As pointed out by the DFRLab of the Atlantic Council, RT en Español is among the first five media with the highest positioning in the networks. On the other hand, the Chinese official media Xinhua is in second place among the most consulted media on Facebook. RT continues to be one of the most consulted media on Twitter, after Infobae and El País, and the sixth on Facebook.
What these indicators show us is the consumption and legitimization of propaganda machines among an audience that does not distinguish the ownership and agenda of the media or the nature and intention of the message it receives. That is why it is important to know that in Latin America there are media and audiences replicating -without being allies of the Kremlin- its narratives.
Narratives in the networks
In turn, social networks in the region are a privileged space for the dissemination of pro-Russian narratives on the conflict, given the impact of the decline of RT broadcasts on traditional platforms, as well as audience preferences.
There is also a tendency to perceive the content offered by these narratives as trustworthy. All this is in the face of the decline of war news in Western media and local newscasts. The strategy followed by RT and allied media of content positioning, as well as the use of novel methods, fresh faces, and local journalists with a critical trajectory with the governments in power seems to favor this trend.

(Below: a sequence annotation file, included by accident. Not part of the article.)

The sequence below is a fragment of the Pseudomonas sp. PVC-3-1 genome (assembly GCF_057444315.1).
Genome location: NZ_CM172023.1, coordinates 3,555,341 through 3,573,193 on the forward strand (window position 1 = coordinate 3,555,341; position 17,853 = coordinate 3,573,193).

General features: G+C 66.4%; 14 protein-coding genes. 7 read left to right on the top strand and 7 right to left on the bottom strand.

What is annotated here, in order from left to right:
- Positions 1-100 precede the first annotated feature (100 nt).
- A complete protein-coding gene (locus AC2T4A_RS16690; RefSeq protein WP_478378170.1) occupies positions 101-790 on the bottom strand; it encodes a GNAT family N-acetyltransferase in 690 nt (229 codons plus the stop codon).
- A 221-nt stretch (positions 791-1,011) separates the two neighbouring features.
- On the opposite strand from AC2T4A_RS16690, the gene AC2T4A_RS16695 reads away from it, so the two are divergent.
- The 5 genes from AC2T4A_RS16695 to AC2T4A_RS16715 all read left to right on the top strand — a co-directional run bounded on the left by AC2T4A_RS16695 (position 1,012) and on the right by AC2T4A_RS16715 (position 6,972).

In this scenario, Latin American media are debating between a “neutral” coverage or one that could be interpreted as supportive of one of the blocs in conflict. This could be the argument behind the justification for the scarce coverage of Mexican media where the context of domestic violence or the “neutrality” of the Mexican government itself simplifies the need to invest resources in a task that other countries and media with greater infrastructure can assume, among them, the media associated to one of the parties in the conflict, such as RT in the region.
Latin America, a fertile ground for the Kremlin?
One of the most frequent elements in the narrative of the Kremlin, and part of the explanation for its acceptance in Latin America, has to do with anti-imperialism that denounces the hegemonic presence of the United States in the region. From this “anti-imperialist” perspective, the support in the region for the Russian invasion and the popularity of media perceived as counter-hegemonic is interpreted as a logical reaction, even though it represents a contradiction.
The convergence of these ambiguous positions of governments and conscious or intentional collaboration in the dissemination of narratives by media and audiences makes Latin America fertile ground for the Kremlin’s discourse.
*Text originally published in Diálogo Político
María Isabel Puerta Riera is a visiting Professor of Political Science at Valencia College (Orlando, Florida). Ph.D. in Social Sciences from University of Carabobo (Venezuela). Secretary of the Venezuelan Studies Section of the Latin American Studies Association (LASA).
Translated from Spanish by Janaína Ruviaro da Silva